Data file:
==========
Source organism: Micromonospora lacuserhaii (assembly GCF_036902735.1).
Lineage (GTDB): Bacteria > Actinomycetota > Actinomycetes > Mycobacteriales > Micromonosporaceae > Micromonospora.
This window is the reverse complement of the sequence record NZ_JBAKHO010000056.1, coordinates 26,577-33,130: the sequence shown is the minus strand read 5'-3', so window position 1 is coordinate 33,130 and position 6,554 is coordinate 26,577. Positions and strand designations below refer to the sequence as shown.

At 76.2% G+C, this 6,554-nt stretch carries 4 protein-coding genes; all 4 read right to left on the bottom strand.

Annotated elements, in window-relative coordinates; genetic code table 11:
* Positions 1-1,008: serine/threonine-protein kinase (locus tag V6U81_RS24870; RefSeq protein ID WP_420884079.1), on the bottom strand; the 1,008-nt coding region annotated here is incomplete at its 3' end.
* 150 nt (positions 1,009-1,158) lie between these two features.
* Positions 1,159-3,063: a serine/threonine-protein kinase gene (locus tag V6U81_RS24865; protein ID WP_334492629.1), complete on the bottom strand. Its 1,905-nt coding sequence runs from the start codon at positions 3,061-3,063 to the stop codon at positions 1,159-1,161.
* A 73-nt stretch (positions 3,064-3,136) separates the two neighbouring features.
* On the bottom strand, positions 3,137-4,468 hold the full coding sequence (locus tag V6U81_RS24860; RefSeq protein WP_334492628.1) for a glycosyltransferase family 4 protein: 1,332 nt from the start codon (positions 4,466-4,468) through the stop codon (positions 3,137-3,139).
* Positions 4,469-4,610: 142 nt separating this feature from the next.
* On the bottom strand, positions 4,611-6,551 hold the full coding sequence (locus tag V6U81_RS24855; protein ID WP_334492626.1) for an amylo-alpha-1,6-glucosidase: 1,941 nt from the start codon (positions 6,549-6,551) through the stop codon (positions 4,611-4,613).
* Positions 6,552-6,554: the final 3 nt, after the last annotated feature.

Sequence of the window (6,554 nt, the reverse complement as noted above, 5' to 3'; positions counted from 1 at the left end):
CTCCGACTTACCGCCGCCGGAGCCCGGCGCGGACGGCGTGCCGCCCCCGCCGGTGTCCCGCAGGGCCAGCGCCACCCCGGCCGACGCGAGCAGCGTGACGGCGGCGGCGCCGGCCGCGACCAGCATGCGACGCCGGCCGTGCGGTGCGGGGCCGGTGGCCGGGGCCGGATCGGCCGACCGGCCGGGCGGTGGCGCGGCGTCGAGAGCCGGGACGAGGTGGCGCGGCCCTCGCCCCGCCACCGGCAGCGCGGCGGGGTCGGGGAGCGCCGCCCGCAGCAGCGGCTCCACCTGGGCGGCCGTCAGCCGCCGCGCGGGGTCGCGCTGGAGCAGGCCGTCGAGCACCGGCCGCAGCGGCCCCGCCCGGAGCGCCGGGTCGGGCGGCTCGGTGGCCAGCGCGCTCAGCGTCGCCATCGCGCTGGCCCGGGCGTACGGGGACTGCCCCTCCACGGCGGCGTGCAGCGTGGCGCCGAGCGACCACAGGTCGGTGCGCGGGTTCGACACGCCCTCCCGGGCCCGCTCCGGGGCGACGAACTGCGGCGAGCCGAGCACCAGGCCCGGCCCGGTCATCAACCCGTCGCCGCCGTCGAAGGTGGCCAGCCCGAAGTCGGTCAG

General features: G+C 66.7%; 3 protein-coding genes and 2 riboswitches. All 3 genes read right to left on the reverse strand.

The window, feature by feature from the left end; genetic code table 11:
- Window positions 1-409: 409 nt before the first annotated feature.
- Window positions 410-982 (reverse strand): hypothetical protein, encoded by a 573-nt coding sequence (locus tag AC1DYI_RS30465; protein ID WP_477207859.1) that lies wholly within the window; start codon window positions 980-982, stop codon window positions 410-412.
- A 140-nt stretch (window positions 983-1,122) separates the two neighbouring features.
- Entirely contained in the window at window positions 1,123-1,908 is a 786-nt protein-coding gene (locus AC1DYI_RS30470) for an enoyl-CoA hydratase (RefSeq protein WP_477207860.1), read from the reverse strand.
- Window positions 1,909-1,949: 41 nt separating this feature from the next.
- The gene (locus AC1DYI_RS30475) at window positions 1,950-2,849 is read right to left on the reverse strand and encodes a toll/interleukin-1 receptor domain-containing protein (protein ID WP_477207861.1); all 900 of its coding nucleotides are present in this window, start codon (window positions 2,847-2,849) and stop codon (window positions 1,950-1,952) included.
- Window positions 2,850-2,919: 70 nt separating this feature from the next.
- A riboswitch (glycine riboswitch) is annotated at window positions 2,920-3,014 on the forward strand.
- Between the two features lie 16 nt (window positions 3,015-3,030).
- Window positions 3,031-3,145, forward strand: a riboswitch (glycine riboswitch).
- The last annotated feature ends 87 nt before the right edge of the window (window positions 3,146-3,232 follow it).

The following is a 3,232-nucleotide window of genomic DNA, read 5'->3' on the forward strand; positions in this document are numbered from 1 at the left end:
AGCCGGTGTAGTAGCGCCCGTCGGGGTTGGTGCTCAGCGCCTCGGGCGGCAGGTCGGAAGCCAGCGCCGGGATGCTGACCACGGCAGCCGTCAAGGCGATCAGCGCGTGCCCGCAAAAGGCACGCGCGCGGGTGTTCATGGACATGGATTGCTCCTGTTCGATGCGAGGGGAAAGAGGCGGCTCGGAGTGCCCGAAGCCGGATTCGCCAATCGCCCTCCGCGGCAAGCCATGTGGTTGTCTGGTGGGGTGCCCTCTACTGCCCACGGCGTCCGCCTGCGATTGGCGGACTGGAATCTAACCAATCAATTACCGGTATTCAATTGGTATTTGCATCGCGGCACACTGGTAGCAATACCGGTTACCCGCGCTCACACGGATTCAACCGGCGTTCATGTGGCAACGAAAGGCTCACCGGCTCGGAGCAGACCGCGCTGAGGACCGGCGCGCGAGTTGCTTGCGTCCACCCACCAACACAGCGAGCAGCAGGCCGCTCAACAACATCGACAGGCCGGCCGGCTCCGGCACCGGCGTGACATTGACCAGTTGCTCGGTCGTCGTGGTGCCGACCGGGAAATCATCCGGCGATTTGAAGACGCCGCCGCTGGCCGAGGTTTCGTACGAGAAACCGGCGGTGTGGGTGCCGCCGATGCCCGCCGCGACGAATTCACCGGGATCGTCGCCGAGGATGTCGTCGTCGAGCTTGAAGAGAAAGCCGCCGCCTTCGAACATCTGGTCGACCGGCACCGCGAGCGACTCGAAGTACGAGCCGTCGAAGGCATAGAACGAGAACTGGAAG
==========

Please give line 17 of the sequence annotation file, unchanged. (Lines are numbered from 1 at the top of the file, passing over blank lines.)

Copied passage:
The window, feature by feature from the left end; genetic code table 11: